NEW ORLEANS, La., Aug. 27, 2007 — In the weeks and months after Hurricanes Katrina and Rita devastated the Gulf Coast, Microsoft was among the many companies that rallied to help victims and provide dedicated support to the rebuilding of New Orleans and other flood-ravaged areas along the Gulf Coast. Among those impacted by the travesty were more than 125,000 small- and mid-sized businesses.
Two years later, as the nation observes the second anniversary of Hurricanes Katrina and Rita, Microsoft’s efforts to help undo the damage continue by providing assistance to local small businesses. Today, at the 2007 Hope & Recovery Summit in New Orleans, Microsoft announced it will provide additional financial relief for small businesses affected by the natural disasters. Working with the state of Louisiana and the Louisiana Small Business Development Center (LSBDC), Microsoft will provide a year of licensing at no charge for Microsoft software purchased by affected small businesses. Those who have sought assistance through the LSBDC will be eligible for this benefit, which offers a financial break for entrepreneurs rebuilding and growing their business.
“Microsoft was proud to play a role in helping the people of the Gulf Coast rebuild following Hurricanes Katrina and Rita, and we are committed to contributing to the ongoing community recovery efforts,” says Steve Ballmer, CEO of Microsoft. “In particular, we believe very strongly that small businesses are a vital engine of economic growth and opportunity, and we will continue to support small business owners in Louisiana as they work to rebuild and revive their communities.”
License Relief Program Benefits Large, Small Businesses
Small businesses affected by the hurricanes are eligible to qualify for the one-year licensing program at no charge, which is slated to begin in September. When they sign up for assistance through the LSBDC, they can purchase licenses for Microsoft software with payments spread over three years, including the popular Windows and Office products, through any authorized Microsoft reseller. Eligible business owners can then bring the first year’s invoice to any LSBDC for the first year’s amount to be paid for by Microsoft through its Open Value Licensing Program, allowing entrepreneurs the budget they need to get their business processes running again.
For the typical small business of 50 employees, with 25 PCs licensing Windows Vista and the 2007 Office system suite of programs, that year of licensing at no charge could save the organization as much as US$12,050.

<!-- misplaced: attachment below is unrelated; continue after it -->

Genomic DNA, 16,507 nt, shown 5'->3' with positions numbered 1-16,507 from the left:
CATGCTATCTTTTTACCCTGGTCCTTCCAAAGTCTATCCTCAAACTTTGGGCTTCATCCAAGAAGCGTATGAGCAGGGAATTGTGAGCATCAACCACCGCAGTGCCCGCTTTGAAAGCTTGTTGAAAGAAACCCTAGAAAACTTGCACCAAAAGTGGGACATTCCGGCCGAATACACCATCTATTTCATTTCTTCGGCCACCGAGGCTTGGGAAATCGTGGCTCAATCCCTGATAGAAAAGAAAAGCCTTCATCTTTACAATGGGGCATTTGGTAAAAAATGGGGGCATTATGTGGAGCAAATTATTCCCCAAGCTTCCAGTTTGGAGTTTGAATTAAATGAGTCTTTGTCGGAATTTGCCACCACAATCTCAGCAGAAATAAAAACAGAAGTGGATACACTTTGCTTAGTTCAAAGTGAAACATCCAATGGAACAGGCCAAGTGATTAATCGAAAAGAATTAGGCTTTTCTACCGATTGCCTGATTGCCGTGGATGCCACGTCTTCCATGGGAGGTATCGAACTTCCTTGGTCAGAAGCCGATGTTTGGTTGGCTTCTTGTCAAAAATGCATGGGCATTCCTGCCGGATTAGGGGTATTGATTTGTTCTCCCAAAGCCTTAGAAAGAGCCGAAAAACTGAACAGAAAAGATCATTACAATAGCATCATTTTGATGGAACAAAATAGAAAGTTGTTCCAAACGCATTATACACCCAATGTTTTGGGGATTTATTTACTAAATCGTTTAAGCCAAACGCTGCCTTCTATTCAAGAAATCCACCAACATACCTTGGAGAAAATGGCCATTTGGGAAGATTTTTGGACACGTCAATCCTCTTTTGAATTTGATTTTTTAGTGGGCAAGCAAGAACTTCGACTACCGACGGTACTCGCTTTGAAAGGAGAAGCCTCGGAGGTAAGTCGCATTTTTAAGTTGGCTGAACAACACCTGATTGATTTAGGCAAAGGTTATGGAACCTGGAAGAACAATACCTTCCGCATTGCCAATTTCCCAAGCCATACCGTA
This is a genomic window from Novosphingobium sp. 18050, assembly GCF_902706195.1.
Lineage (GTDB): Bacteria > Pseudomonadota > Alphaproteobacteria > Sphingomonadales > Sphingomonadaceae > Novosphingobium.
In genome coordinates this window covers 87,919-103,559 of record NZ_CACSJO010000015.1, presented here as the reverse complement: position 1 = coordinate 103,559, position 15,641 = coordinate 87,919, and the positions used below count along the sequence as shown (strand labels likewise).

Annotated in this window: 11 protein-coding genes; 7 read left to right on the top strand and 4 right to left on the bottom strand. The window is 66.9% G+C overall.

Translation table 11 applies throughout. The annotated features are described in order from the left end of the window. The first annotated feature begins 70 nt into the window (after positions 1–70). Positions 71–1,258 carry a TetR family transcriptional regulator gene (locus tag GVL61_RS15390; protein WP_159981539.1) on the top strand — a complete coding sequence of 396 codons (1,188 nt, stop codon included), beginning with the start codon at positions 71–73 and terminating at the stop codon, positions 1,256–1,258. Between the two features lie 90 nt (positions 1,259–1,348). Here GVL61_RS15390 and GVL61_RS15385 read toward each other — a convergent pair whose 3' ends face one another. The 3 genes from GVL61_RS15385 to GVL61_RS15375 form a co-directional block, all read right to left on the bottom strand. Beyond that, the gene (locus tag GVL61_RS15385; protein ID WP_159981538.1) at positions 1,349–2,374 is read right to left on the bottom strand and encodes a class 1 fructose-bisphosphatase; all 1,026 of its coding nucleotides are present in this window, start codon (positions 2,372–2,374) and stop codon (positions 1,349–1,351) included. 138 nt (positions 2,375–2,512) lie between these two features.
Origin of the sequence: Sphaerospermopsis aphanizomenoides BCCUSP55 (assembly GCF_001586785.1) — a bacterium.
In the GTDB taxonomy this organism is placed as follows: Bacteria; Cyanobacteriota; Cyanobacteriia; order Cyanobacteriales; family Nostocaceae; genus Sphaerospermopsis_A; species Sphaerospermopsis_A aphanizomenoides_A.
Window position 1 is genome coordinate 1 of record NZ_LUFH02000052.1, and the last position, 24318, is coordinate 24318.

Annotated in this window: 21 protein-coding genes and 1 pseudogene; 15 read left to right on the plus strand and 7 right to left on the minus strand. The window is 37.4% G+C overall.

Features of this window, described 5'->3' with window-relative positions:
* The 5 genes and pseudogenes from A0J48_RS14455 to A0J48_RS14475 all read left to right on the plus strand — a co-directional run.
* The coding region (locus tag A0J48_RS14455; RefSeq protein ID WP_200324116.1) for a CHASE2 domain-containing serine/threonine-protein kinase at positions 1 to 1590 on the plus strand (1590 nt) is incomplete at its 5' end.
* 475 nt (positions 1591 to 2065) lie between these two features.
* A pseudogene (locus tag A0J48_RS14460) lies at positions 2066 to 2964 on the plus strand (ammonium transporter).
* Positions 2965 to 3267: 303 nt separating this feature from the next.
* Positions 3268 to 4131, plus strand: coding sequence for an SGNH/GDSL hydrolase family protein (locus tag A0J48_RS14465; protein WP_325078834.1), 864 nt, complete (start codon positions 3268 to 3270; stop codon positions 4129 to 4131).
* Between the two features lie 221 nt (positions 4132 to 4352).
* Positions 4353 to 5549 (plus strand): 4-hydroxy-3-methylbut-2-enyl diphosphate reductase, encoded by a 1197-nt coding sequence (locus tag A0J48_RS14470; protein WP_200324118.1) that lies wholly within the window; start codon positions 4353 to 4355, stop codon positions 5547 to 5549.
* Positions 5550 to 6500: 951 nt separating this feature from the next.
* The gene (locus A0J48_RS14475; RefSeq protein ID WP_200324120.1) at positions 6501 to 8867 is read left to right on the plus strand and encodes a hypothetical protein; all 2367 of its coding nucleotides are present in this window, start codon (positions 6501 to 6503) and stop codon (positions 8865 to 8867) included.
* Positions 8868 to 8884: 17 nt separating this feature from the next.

Recognizing the significance of small businesses within local economic recovery, U.S. Senator Mary L. Landrieu, D-La., worked with Microsoft and the LSBDC to put this software licensing program in place.
“This novel approach reflects just one good way big business can step up and use its might to help an entire region get back on its feet, and I commend and thank Microsoft for its leadership,” Landrieu says. “This is made even stronger by their smart partnership with Louisiana’s Small Business Development Centers, who under Mary Lynn Wilkerson’s leadership have been a tremendously helpful guiding hand to thousands of businesses working to recover.”
The Open Value program is designed for businesses who want predictable software costs and simplified license management. It enables an organization’s assets to grow with the business and also comes with Software Assurance, Microsoft’s comprehensive software maintenance program. Through Software Assurance, small businesses can gain access to a range of benefits designed to help them get back on their feet, including home-use licenses of Microsoft Office, deployment planning assistance, training for IT staff as well as end-users, access to phone and Web support, and cold back-up server licenses as they shore up their infrastructure against future disasters.
Although participating small businesses will be accountable for the remaining two years of payments, business owners can continue to take advantage of affordable and flexible plans. Microsoft Financing maps payments to a business’ specific situation and to how businesses use their solutions.